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Curr Opin Infect Dis. 2017 Feb;30(1):31-43. doi: 10.1097/QCO.0000000000000341.

HIV-associated changes in the enteric microbial community: potential role in loss of homeostasis and development of systemic inflammation.

Author information

1
aRagon Institute of MGH, MIT, and Harvard, Massachusetts General Hospital, Cambridge bHarvard Medical School, Boston cDivision of Infectious Diseases, Massachusetts General Hospital, Boston, Massachusetts, USA.

Abstract

PURPOSE OF REVIEW:

Despite HIV therapy advances, average life expectancy in HIV-infected individuals on effective treatment is significantly decreased relative to uninfected persons, largely because of increased incidence of inflammation-related diseases, such as cardiovascular disease and renal dysfunction. The enteric microbial community could potentially cause this inflammation, as HIV-driven destruction of gastrointestinal CD4 T cells may disturb the microbiota-mucosal immune system balance, disrupting the stable gut microbiome and leading to further deleterious host outcomes.

RECENT FINDINGS:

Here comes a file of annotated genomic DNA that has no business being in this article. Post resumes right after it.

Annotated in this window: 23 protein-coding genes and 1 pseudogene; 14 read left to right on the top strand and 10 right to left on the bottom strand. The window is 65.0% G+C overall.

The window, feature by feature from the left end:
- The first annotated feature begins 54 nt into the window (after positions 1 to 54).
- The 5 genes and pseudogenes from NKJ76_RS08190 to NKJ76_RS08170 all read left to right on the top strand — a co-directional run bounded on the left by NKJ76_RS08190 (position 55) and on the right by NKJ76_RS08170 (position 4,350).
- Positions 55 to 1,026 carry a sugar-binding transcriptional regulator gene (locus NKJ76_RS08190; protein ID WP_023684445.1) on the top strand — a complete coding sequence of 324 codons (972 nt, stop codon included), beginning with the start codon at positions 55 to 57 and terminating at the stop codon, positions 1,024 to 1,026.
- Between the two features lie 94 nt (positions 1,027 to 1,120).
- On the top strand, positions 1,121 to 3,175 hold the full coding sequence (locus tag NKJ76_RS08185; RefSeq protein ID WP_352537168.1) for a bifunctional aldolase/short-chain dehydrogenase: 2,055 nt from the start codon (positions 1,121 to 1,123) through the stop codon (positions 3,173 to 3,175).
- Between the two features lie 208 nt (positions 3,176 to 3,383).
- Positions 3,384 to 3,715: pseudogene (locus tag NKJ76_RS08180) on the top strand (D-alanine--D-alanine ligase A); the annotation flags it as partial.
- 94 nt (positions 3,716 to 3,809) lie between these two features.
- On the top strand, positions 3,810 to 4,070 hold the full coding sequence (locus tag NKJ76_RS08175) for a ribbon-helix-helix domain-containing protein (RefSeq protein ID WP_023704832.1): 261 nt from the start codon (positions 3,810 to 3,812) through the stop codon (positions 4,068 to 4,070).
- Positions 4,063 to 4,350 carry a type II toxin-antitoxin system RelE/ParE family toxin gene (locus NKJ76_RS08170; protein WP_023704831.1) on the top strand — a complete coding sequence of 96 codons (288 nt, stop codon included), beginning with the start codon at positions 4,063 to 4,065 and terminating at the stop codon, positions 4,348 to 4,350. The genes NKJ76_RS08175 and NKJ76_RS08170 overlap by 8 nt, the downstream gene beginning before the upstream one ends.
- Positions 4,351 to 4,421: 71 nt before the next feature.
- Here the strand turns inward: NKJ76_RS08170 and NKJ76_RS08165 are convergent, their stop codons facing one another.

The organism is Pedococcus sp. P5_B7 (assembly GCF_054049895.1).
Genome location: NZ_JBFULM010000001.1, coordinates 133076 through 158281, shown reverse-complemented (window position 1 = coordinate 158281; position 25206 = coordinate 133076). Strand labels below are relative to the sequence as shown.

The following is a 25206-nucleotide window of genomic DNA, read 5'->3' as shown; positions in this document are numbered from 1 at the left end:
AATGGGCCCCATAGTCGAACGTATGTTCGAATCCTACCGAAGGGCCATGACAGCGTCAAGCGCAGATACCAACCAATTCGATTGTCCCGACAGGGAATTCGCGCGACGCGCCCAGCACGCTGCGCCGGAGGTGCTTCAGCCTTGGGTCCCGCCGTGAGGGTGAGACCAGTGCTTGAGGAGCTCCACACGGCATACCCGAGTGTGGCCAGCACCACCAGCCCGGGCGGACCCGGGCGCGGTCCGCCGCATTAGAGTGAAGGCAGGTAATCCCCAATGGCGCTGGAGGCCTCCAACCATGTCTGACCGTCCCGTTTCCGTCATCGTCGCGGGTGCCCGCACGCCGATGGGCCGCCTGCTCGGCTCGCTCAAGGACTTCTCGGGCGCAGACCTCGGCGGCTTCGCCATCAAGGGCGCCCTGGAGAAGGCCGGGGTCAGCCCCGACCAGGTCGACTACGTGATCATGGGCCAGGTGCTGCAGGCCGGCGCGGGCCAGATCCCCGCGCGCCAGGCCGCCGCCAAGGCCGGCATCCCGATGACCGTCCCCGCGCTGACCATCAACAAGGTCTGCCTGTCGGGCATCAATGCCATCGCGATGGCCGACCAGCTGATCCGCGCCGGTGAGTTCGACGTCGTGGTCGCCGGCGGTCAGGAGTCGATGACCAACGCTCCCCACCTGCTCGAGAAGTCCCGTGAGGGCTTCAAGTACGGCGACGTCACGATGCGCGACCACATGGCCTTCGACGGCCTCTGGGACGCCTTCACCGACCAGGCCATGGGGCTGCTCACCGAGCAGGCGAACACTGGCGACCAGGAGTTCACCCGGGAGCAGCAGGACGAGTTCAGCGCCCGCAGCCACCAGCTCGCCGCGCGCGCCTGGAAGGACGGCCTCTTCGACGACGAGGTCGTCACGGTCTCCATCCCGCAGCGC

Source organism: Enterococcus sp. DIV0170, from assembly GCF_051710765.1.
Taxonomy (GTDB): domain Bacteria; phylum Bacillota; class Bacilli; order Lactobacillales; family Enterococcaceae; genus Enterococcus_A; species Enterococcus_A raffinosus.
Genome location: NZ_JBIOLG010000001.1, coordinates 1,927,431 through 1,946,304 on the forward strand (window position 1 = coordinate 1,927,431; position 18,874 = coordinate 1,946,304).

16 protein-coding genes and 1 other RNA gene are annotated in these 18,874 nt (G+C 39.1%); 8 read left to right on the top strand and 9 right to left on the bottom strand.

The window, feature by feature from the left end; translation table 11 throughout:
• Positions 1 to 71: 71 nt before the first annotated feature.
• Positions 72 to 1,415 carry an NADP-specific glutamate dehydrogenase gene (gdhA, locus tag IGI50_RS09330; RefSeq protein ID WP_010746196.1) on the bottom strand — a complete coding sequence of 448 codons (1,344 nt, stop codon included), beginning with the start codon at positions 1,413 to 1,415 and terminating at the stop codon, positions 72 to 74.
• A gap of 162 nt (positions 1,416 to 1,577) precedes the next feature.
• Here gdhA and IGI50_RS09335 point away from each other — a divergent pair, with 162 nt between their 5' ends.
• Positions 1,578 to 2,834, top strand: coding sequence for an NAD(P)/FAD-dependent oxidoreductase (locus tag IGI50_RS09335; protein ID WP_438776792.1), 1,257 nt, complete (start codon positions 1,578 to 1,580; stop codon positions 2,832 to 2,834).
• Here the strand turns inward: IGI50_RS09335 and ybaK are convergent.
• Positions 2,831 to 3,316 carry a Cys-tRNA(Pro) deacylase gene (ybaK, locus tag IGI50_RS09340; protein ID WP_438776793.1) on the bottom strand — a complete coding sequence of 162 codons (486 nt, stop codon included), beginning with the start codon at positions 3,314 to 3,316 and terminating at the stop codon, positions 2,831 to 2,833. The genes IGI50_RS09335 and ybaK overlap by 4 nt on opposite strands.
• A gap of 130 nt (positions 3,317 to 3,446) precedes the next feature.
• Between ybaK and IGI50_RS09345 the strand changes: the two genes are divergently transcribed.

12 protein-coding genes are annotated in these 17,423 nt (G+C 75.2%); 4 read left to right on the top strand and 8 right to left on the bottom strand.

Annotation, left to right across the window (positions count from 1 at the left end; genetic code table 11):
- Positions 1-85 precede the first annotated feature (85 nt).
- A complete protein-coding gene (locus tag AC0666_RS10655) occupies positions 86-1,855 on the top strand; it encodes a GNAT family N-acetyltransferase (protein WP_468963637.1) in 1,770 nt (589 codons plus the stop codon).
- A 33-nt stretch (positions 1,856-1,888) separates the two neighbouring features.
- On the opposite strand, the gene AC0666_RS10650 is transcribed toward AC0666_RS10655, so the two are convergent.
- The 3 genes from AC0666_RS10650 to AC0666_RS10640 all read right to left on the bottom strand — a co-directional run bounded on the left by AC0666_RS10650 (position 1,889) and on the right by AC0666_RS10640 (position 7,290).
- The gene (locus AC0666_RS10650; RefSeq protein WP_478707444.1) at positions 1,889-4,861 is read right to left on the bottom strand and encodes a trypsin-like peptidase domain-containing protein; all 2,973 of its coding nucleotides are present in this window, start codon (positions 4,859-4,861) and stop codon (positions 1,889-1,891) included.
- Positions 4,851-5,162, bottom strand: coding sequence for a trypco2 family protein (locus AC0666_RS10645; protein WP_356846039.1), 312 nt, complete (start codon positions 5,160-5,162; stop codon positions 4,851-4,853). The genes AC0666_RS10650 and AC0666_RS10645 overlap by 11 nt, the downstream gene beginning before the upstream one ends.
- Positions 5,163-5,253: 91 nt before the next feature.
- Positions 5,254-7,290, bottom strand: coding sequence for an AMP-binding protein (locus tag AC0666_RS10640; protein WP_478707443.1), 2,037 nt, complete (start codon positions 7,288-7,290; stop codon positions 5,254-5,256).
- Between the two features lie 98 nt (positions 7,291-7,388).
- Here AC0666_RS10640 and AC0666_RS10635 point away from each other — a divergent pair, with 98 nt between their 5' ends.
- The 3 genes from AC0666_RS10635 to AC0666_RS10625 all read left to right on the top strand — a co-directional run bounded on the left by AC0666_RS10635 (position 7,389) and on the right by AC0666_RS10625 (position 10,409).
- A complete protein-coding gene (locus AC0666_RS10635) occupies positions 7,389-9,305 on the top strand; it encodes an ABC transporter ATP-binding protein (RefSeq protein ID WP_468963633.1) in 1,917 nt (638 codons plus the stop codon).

Varied enteric microbiome changes have been reported during HIV infection, but unifying patterns have emerged. Community diversity is decreased, similar to pathologies such as inflammatory bowel disease, obesity, and Clostridium difficile infection. Many taxa frequently enriched in HIV-infected individuals, such as Enterobacteriaceae and Erysipelotrichaceae, have pathogenic potential, whereas depleted taxa, such as Bacteroidaceae and Ruminococcaceae, are more linked with anti-inflammatory properties and maintenance of gut homeostasis. The gut viral community in HIV has been found to contain a greater abundance of pathogenesis-associated Adenoviridae and Anelloviridae. These bacterial and viral changes correlate with increased systemic inflammatory markers, such as serum sCD14, sCD163, and IL-6.

SUMMARY:

Enteric microbial community changes may contribute to chronic HIV pathogenesis, but more investigation is necessary, especially in the developing world population with the greatest HIV burden (Video, Supplemental Digital Content 1, http://links.lww.com/COID/A15, which includes the authors' summary of the importance of the work).

PMID:
27922852
PMCID:
PMC5325247
DOI:
10.1097/QCO.0000000000000341
[Indexed for MEDLINE]
Free PMC Article

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